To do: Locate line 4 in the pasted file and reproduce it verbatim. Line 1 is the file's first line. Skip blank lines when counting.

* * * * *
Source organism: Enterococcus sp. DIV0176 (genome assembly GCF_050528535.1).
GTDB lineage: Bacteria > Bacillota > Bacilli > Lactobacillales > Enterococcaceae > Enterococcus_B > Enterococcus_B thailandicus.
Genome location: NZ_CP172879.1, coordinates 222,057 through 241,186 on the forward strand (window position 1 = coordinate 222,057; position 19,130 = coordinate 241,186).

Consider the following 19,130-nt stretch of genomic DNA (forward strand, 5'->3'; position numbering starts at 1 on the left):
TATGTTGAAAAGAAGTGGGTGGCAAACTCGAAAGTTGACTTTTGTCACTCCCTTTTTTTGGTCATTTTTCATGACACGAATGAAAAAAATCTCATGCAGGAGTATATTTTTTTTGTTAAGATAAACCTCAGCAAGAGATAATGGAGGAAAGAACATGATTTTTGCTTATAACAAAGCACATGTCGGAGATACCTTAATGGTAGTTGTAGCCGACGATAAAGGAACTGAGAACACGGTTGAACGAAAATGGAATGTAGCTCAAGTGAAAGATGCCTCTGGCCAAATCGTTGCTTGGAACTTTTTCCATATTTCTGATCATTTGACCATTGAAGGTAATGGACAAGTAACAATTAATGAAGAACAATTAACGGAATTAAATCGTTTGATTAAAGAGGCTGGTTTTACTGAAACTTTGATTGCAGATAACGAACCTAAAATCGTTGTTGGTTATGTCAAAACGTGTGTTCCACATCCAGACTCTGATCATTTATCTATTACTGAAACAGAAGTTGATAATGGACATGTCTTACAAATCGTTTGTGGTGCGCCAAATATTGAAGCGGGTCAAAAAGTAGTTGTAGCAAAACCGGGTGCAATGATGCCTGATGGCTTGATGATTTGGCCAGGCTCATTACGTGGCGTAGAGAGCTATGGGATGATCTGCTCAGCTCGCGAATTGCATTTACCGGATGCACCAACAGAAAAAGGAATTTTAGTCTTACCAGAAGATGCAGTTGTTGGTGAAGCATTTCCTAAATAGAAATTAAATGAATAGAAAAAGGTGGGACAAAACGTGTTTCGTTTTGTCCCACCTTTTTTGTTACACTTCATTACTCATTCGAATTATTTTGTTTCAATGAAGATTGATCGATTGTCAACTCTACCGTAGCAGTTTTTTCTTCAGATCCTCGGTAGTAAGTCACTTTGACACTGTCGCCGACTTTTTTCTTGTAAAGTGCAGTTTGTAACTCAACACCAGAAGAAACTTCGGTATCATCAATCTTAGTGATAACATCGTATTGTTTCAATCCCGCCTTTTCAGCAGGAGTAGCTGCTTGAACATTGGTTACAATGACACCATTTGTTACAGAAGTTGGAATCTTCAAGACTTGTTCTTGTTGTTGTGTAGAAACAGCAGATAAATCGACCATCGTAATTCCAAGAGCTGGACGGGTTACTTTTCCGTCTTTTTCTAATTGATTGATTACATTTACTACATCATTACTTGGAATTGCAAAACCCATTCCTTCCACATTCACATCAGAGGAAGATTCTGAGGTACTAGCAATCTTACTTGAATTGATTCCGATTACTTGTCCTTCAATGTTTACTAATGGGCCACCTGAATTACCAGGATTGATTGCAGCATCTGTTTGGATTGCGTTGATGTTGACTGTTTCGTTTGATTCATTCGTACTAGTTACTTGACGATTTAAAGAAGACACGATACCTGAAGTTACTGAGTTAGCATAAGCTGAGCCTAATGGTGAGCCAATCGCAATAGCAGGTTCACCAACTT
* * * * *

Consider the following 19,130-nt stretch of genomic DNA (forward strand, 5'->3'; position numbering starts at 1 on the left):